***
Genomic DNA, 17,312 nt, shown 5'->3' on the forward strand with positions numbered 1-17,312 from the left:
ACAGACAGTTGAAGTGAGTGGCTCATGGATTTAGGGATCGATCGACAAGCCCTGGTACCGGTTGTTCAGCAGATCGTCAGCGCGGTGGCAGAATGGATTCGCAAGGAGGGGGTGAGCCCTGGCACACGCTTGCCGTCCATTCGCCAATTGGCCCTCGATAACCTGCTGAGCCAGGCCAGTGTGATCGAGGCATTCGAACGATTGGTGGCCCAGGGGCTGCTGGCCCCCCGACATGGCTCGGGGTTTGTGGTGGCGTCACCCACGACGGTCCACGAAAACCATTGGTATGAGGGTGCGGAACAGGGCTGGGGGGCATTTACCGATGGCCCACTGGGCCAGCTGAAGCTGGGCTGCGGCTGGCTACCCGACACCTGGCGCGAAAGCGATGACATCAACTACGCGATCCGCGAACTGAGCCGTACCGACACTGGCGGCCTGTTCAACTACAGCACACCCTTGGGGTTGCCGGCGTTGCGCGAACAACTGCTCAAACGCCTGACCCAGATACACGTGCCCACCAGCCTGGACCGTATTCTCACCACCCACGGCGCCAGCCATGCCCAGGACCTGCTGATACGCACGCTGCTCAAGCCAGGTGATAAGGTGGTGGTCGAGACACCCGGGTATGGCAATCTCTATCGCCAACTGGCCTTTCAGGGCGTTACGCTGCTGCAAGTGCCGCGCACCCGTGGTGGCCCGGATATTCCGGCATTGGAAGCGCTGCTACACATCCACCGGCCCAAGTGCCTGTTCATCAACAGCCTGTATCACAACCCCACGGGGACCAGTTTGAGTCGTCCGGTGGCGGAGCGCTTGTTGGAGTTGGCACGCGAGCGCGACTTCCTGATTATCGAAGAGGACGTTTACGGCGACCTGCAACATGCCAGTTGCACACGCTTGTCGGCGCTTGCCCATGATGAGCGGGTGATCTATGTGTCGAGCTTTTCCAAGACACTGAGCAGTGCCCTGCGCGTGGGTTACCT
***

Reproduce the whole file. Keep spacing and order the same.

Genomic DNA, 17,312 nt, shown 5'->3' on the forward strand with positions numbered 1-17,312 from the left:
ACAGACAGTTGAAGTGAGTGGCTCATGGATTTAGGGATCGATCGACAAGCCCTGGTACCGGTTGTTCAGCAGATCGTCAGCGCGGTGGCAGAATGGATTCGCAAGGAGGGGGTGAGCCCTGGCACACGCTTGCCGTCCATTCGCCAATTGGCCCTCGATAACCTGCTGAGCCAGGCCAGTGTGATCGAGGCATTCGAACGATTGGTGGCCCAGGGGCTGCTGGCCCCCCGACATGGCTCGGGGTTTGTGGTGGCGTCACCCACGACGGTCCACGAAAACCATTGGTATGAGGGTGCGGAACAGGGCTGGGGGGCATTTACCGATGGCCCACTGGGCCAGCTGAAGCTGGGCTGCGGCTGGCTACCCGACACCTGGCGCGAAAGCGATGACATCAACTACGCGATCCGCGAACTGAGCCGTACCGACACTGGCGGCCTGTTCAACTACAGCACACCCTTGGGGTTGCCGGCGTTGCGCGAACAACTGCTCAAACGCCTGACCCAGATACACGTGCCCACCAGCCTGGACCGTATTCTCACCACCCACGGCGCCAGCCATGCCCAGGACCTGCTGATACGCACGCTGCTCAAGCCAGGTGATAAGGTGGTGGTCGAGACACCCGGGTATGGCAATCTCTATCGCCAACTGGCCTTTCAGGGCGTTACGCTGCTGCAAGTGCCGCGCACCCGTGGTGGCCCGGATATTCCGGCATTGGAAGCGCTGCTACACATCCACCGGCCCAAGTGCCTGTTCATCAACAGCCTGTATCACAACCCCACGGGGACCAGTTTGAGTCGTCCGGTGGCGGAGCGCTTGTTGGAGTTGGCACGCGAGCGCGACTTCCTGATTATCGAAGAGGACGTTTACGGCGACCTGCAACATGCCAGTTGCACACGCTTGTCGGCGCTTGCCCATGATGAGCGGGTGATCTATGTGTCGAGCTTTTCCAAGACACTGAGCAGTGCCCTGCGCGTGGGTTACCT